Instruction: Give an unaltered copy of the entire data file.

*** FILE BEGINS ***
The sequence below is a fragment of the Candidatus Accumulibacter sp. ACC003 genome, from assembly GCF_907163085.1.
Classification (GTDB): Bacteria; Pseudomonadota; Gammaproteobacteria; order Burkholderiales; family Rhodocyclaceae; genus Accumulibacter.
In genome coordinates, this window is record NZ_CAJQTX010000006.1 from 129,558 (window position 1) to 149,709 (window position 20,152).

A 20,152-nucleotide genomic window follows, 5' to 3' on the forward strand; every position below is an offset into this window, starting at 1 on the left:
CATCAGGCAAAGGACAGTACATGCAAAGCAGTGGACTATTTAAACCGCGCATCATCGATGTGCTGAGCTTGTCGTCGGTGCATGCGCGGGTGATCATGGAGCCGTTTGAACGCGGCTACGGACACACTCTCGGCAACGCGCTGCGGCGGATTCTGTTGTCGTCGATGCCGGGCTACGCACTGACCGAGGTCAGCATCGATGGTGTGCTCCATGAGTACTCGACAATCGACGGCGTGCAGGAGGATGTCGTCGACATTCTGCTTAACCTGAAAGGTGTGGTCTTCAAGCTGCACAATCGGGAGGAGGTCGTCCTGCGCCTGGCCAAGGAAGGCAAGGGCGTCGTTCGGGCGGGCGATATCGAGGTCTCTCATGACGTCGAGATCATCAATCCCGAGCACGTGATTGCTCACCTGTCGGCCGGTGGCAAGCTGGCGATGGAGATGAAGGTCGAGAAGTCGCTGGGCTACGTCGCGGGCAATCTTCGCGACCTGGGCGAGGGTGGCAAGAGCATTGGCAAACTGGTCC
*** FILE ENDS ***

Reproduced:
The sequence below is a fragment of the Candidatus Accumulibacter sp. ACC003 genome, from assembly GCF_907163085.1.
Classification (GTDB): Bacteria; Pseudomonadota; Gammaproteobacteria; order Burkholderiales; family Rhodocyclaceae; genus Accumulibacter.
In genome coordinates, this window is record NZ_CAJQTX010000006.1 from 129,558 (window position 1) to 149,709 (window position 20,152).

A 20,152-nucleotide genomic window follows, 5' to 3' on the forward strand; every position below is an offset into this window, starting at 1 on the left:
CATCAGGCAAAGGACAGTACATGCAAAGCAGTGGACTATTTAAACCGCGCATCATCGATGTGCTGAGCTTGTCGTCGGTGCATGCGCGGGTGATCATGGAGCCGTTTGAACGCGGCTACGGACACACTCTCGGCAACGCGCTGCGGCGGATTCTGTTGTCGTCGATGCCGGGCTACGCACTGACCGAGGTCAGCATCGATGGTGTGCTCCATGAGTACTCGACAATCGACGGCGTGCAGGAGGATGTCGTCGACATTCTGCTTAACCTGAAAGGTGTGGTCTTCAAGCTGCACAATCGGGAGGAGGTCGTCCTGCGCCTGGCCAAGGAAGGCAAGGGCGTCGTTCGGGCGGGCGATATCGAGGTCTCTCATGACGTCGAGATCATCAATCCCGAGCACGTGATTGCTCACCTGTCGGCCGGTGGCAAGCTGGCGATGGAGATGAAGGTCGAGAAGTCGCTGGGCTACGTCGCGGGCAATCTTCGCGACCTGGGCGAGGGTGGCAAGAGCATTGGCAAACTGGTCC